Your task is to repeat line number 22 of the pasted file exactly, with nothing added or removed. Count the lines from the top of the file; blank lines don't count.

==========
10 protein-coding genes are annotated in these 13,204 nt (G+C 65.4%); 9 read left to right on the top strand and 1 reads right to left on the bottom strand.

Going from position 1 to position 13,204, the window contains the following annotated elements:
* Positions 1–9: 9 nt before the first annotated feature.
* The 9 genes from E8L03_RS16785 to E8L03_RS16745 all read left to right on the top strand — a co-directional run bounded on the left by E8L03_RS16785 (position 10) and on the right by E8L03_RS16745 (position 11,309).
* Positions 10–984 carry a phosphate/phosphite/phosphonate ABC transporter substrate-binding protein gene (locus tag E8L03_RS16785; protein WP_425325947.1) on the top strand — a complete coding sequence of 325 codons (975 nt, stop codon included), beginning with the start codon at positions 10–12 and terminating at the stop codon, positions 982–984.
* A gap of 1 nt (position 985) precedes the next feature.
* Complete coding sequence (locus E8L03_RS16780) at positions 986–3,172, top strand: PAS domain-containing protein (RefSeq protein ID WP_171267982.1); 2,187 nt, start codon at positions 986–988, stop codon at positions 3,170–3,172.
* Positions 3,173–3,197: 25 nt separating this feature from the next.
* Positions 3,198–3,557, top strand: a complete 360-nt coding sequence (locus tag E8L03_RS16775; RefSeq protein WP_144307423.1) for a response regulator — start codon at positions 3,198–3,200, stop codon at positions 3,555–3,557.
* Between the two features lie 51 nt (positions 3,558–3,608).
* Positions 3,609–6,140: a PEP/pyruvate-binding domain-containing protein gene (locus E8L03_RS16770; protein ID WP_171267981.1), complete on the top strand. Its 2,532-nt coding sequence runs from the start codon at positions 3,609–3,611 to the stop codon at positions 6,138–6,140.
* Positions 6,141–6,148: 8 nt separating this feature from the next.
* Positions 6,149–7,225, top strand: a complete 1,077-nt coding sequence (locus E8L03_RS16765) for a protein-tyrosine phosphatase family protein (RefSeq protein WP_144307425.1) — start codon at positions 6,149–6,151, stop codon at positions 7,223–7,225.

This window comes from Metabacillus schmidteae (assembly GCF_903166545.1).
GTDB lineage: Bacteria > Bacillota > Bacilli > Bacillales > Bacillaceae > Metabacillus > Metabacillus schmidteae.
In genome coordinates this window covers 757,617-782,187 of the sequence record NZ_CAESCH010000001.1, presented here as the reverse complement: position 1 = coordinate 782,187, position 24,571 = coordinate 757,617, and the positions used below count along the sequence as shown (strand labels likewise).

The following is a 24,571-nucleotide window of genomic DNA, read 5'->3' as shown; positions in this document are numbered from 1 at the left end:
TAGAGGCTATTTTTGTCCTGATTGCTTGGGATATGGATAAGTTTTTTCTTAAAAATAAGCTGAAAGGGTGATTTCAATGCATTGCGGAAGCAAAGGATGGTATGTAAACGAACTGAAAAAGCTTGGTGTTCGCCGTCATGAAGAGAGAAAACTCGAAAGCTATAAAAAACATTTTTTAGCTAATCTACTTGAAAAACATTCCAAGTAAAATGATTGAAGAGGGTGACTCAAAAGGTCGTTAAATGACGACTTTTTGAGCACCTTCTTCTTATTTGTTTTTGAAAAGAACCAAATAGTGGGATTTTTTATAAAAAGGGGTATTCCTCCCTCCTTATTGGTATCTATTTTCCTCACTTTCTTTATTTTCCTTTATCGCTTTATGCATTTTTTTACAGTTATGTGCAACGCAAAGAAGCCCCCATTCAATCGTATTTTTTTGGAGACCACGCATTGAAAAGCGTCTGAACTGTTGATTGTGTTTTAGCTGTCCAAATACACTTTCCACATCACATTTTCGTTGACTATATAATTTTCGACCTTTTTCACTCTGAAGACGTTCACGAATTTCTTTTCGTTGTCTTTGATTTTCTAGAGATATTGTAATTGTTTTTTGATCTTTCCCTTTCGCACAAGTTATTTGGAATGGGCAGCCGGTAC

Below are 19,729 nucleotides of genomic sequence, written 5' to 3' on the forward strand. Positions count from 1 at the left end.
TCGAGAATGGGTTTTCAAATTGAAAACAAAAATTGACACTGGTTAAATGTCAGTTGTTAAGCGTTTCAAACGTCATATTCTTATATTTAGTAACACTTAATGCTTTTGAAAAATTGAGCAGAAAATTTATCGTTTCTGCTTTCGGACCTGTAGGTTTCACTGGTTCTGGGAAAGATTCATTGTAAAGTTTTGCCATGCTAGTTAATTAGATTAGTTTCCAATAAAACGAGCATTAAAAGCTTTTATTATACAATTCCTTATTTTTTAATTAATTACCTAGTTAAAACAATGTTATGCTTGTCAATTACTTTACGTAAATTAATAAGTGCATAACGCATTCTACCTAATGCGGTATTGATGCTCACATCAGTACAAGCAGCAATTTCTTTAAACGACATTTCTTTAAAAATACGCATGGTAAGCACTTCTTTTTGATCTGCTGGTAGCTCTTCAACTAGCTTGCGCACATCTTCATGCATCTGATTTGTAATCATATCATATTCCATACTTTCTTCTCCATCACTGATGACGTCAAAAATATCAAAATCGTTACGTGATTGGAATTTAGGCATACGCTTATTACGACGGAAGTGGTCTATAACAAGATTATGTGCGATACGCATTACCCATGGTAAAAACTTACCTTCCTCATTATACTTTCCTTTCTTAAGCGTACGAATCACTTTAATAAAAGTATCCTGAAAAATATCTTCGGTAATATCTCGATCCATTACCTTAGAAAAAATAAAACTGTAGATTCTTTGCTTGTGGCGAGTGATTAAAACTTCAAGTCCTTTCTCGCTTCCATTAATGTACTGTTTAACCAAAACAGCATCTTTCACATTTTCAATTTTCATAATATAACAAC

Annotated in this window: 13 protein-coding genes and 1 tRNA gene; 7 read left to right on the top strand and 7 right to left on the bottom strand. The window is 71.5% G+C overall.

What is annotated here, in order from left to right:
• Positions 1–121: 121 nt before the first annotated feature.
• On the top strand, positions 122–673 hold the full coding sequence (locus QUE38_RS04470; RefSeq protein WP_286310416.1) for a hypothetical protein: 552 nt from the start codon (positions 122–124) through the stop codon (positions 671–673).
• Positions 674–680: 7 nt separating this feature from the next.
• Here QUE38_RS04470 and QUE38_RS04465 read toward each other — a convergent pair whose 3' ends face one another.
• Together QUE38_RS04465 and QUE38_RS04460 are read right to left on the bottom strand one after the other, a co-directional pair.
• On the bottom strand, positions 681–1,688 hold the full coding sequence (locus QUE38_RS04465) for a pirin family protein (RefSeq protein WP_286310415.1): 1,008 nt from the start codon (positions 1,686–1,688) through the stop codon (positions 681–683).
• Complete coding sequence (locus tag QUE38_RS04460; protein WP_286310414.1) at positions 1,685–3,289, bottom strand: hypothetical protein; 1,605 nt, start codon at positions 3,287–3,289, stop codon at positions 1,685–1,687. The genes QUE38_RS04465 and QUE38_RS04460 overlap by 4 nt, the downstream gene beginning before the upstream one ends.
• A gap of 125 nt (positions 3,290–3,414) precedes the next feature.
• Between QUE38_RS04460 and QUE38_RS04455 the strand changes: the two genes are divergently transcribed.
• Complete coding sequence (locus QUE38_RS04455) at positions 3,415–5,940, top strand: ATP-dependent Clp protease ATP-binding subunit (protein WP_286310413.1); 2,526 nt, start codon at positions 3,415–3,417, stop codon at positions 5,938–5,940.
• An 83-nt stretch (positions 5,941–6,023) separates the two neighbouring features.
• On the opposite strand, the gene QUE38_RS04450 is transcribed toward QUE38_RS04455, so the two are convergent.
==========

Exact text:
What is annotated here, in order from left to right: